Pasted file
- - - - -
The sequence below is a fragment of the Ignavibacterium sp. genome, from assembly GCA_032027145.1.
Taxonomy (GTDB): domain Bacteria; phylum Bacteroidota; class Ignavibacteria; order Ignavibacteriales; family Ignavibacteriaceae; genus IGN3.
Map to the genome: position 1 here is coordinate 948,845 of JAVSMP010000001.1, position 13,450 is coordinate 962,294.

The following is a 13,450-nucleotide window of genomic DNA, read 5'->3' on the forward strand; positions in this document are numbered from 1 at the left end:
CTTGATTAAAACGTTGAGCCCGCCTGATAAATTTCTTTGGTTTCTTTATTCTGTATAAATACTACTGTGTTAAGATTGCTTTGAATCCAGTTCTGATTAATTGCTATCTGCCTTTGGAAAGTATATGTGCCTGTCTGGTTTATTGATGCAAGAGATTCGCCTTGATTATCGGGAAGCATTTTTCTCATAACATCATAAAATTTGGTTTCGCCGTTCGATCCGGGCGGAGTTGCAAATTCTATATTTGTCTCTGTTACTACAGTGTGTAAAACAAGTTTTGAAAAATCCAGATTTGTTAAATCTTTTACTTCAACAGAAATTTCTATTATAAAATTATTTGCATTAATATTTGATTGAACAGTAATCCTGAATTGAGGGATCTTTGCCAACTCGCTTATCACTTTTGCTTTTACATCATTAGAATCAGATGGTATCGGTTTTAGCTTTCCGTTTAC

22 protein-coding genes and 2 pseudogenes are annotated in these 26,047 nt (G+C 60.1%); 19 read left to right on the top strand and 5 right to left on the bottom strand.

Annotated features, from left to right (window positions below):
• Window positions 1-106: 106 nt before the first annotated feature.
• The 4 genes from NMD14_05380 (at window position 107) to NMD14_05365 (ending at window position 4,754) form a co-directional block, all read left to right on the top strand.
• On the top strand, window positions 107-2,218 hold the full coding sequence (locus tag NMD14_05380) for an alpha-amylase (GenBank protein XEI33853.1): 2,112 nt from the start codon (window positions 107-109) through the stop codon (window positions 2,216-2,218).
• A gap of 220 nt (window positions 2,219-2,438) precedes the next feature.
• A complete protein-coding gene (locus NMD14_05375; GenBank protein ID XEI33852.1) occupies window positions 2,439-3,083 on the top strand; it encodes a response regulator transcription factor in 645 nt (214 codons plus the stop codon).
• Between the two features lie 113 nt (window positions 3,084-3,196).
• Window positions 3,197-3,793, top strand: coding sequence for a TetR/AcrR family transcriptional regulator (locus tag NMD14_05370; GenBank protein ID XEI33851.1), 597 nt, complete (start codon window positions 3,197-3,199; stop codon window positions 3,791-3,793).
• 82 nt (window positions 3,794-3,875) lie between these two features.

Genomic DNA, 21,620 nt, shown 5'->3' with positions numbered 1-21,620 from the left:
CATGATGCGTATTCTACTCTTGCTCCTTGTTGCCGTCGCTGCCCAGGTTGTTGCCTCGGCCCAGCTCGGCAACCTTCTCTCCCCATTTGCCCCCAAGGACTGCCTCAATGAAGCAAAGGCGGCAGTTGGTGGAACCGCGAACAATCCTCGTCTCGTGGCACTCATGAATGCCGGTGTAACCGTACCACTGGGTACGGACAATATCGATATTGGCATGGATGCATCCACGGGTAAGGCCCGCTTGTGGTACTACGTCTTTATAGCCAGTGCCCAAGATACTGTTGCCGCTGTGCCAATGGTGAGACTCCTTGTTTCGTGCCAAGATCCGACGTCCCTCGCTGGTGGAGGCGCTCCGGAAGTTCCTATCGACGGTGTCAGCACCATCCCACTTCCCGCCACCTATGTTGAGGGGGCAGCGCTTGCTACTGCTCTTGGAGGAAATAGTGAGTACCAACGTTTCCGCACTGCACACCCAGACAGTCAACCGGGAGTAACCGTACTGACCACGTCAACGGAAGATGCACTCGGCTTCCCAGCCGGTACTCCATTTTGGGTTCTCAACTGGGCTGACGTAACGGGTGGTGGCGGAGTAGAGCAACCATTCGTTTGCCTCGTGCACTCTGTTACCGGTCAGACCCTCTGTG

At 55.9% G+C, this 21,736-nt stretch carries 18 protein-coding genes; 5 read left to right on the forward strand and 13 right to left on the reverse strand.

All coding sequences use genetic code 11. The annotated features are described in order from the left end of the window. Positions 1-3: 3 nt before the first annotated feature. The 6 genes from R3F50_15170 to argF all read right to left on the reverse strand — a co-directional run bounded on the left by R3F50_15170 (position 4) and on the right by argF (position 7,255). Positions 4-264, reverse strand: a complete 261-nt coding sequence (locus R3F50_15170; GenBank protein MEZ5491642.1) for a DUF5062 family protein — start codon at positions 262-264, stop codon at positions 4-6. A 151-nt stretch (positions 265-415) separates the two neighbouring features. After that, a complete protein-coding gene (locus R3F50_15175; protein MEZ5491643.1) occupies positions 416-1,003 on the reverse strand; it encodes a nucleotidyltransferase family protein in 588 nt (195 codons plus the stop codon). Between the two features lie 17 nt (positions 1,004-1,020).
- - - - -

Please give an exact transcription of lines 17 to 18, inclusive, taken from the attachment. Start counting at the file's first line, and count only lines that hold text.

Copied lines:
CATGATGCGTATTCTACTCTTGCTCCTTGTTGCCGTCGCTGCCCAGGTTGTTGCCTCGGCCCAGCTCGGCAACCTTCTCTCCCCATTTGCCCCCAAGGACTGCCTCAATGAAGCAAAGGCGGCAGTTGGTGGAACCGCGAACAATCCTCGTCTCGTGGCACTCATGAATGCCGGTGTAACCGTACCACTGGGTACGGACAATATCGATATTGGCATGGATGCATCCACGGGTAAGGCCCGCTTGTGGTACTACGTCTTTATAGCCAGTGCCCAAGATACTGTTGCCGCTGTGCCAATGGTGAGACTCCTTGTTTCGTGCCAAGATCCGACGTCCCTCGCTGGTGGAGGCGCTCCGGAAGTTCCTATCGACGGTGTCAGCACCATCCCACTTCCCGCCACCTATGTTGAGGGGGCAGCGCTTGCTACTGCTCTTGGAGGAAATAGTGAGTACCAACGTTTCCGCACTGCACACCCAGACAGTCAACCGGGAGTAACCGTACTGACCACGTCAACGGAAGATGCACTCGGCTTCCCAGCCGGTACTCCATTTTGGGTTCTCAACTGGGCTGACGTAACGGGTGGTGGCGGAGTAGAGCAACCATTCGTTTGCCTCGTGCACTCTGTTACCGGTCAGACCCTCTGTG

At 55.9% G+C, this 21,736-nt stretch carries 18 protein-coding genes; 5 read left to right on the forward strand and 13 right to left on the reverse strand.